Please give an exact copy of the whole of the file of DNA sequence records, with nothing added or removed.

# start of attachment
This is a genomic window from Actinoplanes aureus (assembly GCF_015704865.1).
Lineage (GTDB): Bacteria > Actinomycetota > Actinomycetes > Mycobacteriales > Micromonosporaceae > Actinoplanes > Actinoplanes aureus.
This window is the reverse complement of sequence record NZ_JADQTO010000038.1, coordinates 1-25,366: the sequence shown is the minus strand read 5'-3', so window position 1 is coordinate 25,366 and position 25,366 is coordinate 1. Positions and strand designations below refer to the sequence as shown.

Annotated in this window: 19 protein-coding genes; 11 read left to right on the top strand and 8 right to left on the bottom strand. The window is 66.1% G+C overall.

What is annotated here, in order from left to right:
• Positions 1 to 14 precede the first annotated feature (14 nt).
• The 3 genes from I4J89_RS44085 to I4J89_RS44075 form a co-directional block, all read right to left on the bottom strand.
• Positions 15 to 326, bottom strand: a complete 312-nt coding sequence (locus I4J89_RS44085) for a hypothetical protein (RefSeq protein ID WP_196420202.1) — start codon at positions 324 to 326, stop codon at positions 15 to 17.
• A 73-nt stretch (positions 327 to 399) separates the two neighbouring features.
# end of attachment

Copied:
This is a genomic window from Actinoplanes aureus (assembly GCF_015704865.1).
Lineage (GTDB): Bacteria > Actinomycetota > Actinomycetes > Mycobacteriales > Micromonosporaceae > Actinoplanes > Actinoplanes aureus.
This window is the reverse complement of sequence record NZ_JADQTO010000038.1, coordinates 1-25,366: the sequence shown is the minus strand read 5'-3', so window position 1 is coordinate 25,366 and position 25,366 is coordinate 1. Positions and strand designations below refer to the sequence as shown.

Annotated in this window: 19 protein-coding genes; 11 read left to right on the top strand and 8 right to left on the bottom strand. The window is 66.1% G+C overall.

What is annotated here, in order from left to right:
• Positions 1 to 14 precede the first annotated feature (14 nt).
• The 3 genes from I4J89_RS44085 to I4J89_RS44075 form a co-directional block, all read right to left on the bottom strand.
• Positions 15 to 326, bottom strand: a complete 312-nt coding sequence (locus I4J89_RS44085) for a hypothetical protein (RefSeq protein ID WP_196420202.1) — start codon at positions 324 to 326, stop codon at positions 15 to 17.
• A 73-nt stretch (positions 327 to 399) separates the two neighbouring features.